This post is kind of a response to Van's earlier post on Steven. While I was pretty surprised that the Rams didn't draft an RB, at the end of the day it wasn't as pressing a need as everything else we drafted, especially considering that our Franchise RB is one of the top 3 Runningbacks in the league.
To me we're developing a troubling trend of sending off our Legends/Vets on sour notes. When you think of guys like Torry Holt and Isaac Bruce, I wasn't particularly happy with how those situations turned out. I know it's the M-O of many teams around the league to let go of players for money issues when they aren't quite in their prime, but I feel as though exceptions have to be made when certain players have been so special to a city and to a franchise. In addition, how are we going to lure big-time Free Agents to St. Louis when it isn't exactly New York, Miami, or Los Angeles on the "attractive cities to rich 20-something millionaires" list? St. Louis is awesome from what I hear, but it is at a disadvantage on many fronts(mainly the amount of bright lights), and making sure we take care of our vets and legends would be a great selling point if we could reverse this current trend and establish a rep with players.
This leads me to Steven. I think if anyone embodies perseverance and excellence in the face of adversity, it's Steven Jackson. He has given and will continue to give his all to this Franchise. Those are the types of players that an organization has to "take care of," if you will. All I'm getting from Van's post is that we're supposed to cut our losses when the day comes that Steven isn't one of the top 3 in the business.
To be honest, I wouldn't care if he's getting top 5 money even if he were performing at only a top 25 level. I guarantee you we've spent worse money before (Tye Hill, Carriker, etc.). And even if his body doesn't allow it, you know he's got the respect of the entire locker room and every single fan, in addition to the fact that he's going to leave it all on the field on Sunday's.
To top it off, while I know his YPC was down a bit last year, Steven is still only 27 years old (he'll be 28 by the time the season starts)! We can do a comparative analysis with our last legendary runner, Marshall Faulk. A couple of caveats: I know Marshall was different style runningback/player. That said, here are some interesting stats that might make this comparison more appropriate.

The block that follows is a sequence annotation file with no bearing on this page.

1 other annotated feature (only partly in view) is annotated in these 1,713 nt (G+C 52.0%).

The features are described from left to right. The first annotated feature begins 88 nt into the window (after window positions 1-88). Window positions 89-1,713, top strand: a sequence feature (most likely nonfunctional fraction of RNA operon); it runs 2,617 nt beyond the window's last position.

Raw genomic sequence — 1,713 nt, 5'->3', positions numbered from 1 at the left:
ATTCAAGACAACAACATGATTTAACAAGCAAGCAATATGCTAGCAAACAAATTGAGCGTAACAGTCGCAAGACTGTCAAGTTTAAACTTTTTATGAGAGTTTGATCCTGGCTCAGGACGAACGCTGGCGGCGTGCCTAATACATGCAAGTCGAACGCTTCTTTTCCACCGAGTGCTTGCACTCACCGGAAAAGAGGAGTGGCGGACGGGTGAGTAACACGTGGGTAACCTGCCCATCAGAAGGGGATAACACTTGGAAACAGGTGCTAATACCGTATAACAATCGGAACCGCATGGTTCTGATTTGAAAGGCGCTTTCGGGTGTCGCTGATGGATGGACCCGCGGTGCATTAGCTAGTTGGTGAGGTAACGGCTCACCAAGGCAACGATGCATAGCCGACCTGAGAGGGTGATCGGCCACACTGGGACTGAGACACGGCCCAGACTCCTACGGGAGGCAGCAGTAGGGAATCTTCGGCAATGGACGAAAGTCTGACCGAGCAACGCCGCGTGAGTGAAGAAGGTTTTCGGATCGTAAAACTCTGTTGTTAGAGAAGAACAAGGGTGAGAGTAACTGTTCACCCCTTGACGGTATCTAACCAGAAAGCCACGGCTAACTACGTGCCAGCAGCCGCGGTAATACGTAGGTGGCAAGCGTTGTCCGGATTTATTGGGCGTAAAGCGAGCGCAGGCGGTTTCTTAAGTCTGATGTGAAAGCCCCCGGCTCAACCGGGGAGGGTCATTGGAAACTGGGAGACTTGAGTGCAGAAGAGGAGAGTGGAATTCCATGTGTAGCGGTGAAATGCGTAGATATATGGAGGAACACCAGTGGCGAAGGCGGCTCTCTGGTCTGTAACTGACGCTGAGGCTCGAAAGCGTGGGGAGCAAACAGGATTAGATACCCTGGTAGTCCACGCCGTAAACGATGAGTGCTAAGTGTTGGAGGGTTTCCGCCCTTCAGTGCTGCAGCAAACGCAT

By the time Marshall Faulk was 28, which consisted of the 1994-2000 NFL seasons (7 seasons in total), he had 2,360 touches (carries+receptions). In Steven's 7 seasons (2004-2010), he has touched the ball 2,205 times. I found this stat interesting considering how high we generally think Steven's workload is. Part of it is that he missed some games, but scatback Marshall still had to endure the punishment of over 150 more touches.
That said, Steven Jackson is simply better built to endure this punishment, owning a 25 pound weight advantage and a 3 inch height advantage. Marshall was never considered a physical specimen after all.
Those caveats included, Marshall Faulk's next 4 seasons (01-04) saw him average 1,456 scrimmage yards (981 Rushing and 475 Receiving per year). This production is pretty much 80% of his yardage production from 94-00, in which he averaged 1,820 yards per season.
So over 4 seasons, age wise, after where Steven is now, Marshall's production was still 80% of what he did during his first seasons, or prime years. I'd be perfectly fine with the same from Steven Jackson, even if he's slightly overpaid at that productivity level.
I propose to you however, that we haven't quite seen the best of Steven Jackson. I'm excited as to what Josh McDaniels can do with a QB of Bradford's level and a RunningBack with Steven Jackson's skillset. Here's hoping that it can somehow morph into what Mike Martz was able to do with Warner/Faulk, at least to some degree. How awesome would that turn out? If not, I'll still take 80% of Steven's last 7 years, at any price. He's earned that kind of respect from me.
And for God's sakes, he's 27. Not 30.